At Ease with the Pledge
During the only televised debate for governor last fall, a question was read carefully.
"It would not be election season in New Hampshire without the following question: Do you pledge to veto any broad based sales or income tax."
Gov. John Lynch, a Democrat, repeated the language of the "pledge" in his answer.
"I pledge to veto a sales tax or an income tax. I've made that very, very clear and if such a tax came to my desk I would pledge to veto. We will not have a sales or income tax in New Hampshire while I'm governor."
Lynch's answer shocked no one. He has taken the pledge since his first campaign in 2004.
The question got both candidates on the record, but it was about as relevant as asking candidates if they admire the North Country's fall leaves or if they agonize over the Red Sox. The pledge has become so ingrained into the ethos of New Hampshire politics that taking it is a given. It is unimaginable that any governor in the near future will refuse to take this pledge. And, going further, the reality is that no foreseeable Democratic nominee for governor will deny the pledge either.
We have reached a point where politically the pledge no longer matters.
But the debate question's opening clause was right about something. The "pledge" to veto any sales or income tax bill has been something of a Granite State tradition. The language goes back to the 1950s, when Gov. Hugh Gregg used the term and first became significant in 1972 when Gov. Mel Thompson made it a central theme in his first campaign. In the years since, the Union Leader has taken it upon itself to hold politicians accountable on the pledge. In fact it was a Union Leader editor who wrote the debate question above. Since 1972 only one person has won the governorship without taking the pledge. (It was Gov. Jeanne Shaheen during her last re-election in 2000. In 1996 and 1998 she took the pledge.)
No Republican candidate for governor since 2000 and no Democratic nominee since 2002 has backed an income tax. The Republican Party is firmly behind the pledge. And while the state Democratic Party's platform backs an income tax proposal, those Democrats expressing interest in being governor (former Congressman Dick Swett, State Sen. Maggie Hassan, former Portsmouth Mayor Steve Marchand, Senate President Sylvia Larsen) all would most likely take the pledge.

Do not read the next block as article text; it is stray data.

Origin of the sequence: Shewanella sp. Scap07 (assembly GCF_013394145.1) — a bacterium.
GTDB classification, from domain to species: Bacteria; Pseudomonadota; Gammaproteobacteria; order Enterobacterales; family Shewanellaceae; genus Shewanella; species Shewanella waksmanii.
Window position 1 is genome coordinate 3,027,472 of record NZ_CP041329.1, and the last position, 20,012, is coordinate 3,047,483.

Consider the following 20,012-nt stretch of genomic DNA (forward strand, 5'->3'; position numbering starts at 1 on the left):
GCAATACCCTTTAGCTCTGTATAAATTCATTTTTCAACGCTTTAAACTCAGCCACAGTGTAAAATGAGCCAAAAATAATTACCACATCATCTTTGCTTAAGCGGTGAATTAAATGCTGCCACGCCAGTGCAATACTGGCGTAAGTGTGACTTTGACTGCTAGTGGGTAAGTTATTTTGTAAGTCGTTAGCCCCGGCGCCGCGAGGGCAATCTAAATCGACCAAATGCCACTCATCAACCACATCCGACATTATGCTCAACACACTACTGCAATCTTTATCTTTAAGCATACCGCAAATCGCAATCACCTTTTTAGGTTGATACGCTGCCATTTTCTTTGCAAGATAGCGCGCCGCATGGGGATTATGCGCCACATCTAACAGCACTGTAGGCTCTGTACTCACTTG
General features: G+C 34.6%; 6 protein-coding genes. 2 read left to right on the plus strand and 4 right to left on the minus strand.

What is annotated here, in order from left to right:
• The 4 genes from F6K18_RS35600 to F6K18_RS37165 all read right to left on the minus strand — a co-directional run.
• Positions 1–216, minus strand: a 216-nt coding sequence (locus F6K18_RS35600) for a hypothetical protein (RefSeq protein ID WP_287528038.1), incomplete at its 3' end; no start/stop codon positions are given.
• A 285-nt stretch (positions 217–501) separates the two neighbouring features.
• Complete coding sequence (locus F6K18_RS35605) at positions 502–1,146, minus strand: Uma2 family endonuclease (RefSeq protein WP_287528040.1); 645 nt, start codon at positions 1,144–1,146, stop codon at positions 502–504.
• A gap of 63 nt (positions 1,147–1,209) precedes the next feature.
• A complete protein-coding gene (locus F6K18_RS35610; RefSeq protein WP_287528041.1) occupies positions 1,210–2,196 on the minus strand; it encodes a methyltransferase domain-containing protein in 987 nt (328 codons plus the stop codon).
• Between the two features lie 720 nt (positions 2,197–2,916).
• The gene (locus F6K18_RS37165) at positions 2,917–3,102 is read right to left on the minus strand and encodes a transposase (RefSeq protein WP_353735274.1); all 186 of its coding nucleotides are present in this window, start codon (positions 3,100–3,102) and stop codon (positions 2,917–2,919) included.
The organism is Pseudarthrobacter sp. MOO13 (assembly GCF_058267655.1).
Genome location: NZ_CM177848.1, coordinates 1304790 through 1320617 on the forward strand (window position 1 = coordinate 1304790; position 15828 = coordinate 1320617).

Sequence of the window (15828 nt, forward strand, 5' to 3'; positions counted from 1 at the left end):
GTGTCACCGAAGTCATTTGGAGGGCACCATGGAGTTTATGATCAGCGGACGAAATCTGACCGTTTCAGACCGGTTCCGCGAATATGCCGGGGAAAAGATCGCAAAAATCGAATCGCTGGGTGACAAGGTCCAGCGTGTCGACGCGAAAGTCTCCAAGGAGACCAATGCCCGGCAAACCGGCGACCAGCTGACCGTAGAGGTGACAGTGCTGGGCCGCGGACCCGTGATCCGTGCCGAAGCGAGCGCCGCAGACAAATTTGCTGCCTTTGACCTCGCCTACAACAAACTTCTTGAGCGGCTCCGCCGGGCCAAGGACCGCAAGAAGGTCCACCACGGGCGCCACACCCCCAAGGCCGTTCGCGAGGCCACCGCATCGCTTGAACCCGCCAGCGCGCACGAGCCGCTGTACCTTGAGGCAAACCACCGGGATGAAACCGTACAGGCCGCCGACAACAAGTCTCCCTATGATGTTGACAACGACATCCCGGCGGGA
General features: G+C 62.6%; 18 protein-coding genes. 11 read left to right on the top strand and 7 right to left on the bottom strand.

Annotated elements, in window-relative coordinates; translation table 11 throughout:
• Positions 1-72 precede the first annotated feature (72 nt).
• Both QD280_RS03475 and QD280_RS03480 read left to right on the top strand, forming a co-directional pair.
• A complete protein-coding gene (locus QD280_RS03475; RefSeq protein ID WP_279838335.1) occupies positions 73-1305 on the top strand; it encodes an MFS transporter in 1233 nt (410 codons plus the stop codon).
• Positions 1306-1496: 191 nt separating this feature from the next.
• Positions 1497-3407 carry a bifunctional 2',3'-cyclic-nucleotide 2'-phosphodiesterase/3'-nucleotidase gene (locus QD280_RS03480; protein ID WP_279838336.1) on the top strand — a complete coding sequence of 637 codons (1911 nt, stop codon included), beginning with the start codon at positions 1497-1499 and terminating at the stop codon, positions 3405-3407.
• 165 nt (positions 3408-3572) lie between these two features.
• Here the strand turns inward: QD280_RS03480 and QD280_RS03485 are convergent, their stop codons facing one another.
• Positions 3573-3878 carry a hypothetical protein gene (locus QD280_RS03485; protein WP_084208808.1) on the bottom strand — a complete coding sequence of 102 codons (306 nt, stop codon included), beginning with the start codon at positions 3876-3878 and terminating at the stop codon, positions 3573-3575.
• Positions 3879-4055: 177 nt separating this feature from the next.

It wasn't always this way. Throughout the years there have been a handful of Democratic nominees for governor who have rejected in the pledge. Most argued the state's over-reliance on the property tax is unfair to the elderly and working families. In 1992 there was even the possibly that both the Republican and Democratic nominees for governor would back an income tax. It was an election, former Attorney General Tom Rath told the New York Times then, that had "the potential to be an absolute watershed in terms of the direction of public policy in New Hampshire." But only Arnie Arnesen, the Democrat, won her primary while income tax backer Republican State Rep. Liz Hager lost the nomination to eventual Gov. Steve Merrill.
Recently groups like the Granite State Fair Tax Coalition have attempted to use town meetings around the state to pass resolutions doing away with the state's dependence on the property tax. Their efforts, now a few years in, have been nothing more than intellectual exercises and their victories this year almost disingenuous. (Did conservative Kingston voters want to replace property taxes with a different system or just reject taxes in general? The resolution language leaves that unclear.)
For better or for worse, the Old Man may fall, but the pledge lives on.
James Pindell is the publisher of NHPoliticalReport.com.